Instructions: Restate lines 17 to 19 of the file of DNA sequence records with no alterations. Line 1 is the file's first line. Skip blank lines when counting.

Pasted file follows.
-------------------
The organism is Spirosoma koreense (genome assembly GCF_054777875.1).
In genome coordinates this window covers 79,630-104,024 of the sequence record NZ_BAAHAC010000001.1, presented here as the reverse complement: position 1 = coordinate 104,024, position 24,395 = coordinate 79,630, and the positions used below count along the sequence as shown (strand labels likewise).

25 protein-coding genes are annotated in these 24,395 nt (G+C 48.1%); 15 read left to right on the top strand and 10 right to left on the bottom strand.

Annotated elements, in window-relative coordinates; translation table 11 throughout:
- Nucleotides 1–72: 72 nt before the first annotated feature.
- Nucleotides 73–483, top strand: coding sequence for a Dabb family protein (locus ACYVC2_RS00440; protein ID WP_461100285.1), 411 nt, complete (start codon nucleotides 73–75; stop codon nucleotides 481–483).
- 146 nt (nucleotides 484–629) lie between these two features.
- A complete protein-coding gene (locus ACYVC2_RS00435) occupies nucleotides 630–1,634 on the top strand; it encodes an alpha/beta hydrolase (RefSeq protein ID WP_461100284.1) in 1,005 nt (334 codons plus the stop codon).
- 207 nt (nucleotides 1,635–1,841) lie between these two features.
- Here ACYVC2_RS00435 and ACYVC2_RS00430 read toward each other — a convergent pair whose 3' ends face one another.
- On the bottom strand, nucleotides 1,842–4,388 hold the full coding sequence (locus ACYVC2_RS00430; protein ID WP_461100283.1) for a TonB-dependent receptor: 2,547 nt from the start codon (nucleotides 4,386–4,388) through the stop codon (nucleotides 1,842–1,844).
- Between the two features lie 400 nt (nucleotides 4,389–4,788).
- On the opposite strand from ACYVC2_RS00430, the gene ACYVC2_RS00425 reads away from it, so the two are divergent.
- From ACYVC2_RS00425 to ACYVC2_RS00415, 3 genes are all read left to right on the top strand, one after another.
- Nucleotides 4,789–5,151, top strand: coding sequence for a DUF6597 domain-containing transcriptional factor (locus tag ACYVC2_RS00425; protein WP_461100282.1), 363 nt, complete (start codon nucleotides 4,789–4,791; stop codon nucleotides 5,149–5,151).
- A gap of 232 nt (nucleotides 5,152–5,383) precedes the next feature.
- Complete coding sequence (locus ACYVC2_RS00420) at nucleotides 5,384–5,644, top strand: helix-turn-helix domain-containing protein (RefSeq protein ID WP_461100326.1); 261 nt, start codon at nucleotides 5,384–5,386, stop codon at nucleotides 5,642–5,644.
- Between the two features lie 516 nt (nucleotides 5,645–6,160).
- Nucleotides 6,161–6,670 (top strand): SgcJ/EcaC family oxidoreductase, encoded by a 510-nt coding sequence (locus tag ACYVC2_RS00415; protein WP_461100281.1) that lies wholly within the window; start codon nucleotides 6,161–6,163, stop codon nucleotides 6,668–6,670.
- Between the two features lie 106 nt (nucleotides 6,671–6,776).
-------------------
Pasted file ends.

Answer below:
- Complete coding sequence (locus ACYVC2_RS00420) at nucleotides 5,384–5,644, top strand: helix-turn-helix domain-containing protein (RefSeq protein ID WP_461100326.1); 261 nt, start codon at nucleotides 5,384–5,386, stop codon at nucleotides 5,642–5,644.
- Between the two features lie 516 nt (nucleotides 5,645–6,160).
- Nucleotides 6,161–6,670 (top strand): SgcJ/EcaC family oxidoreductase, encoded by a 510-nt coding sequence (locus tag ACYVC2_RS00415; protein WP_461100281.1) that lies wholly within the window; start codon nucleotides 6,161–6,163, stop codon nucleotides 6,668–6,670.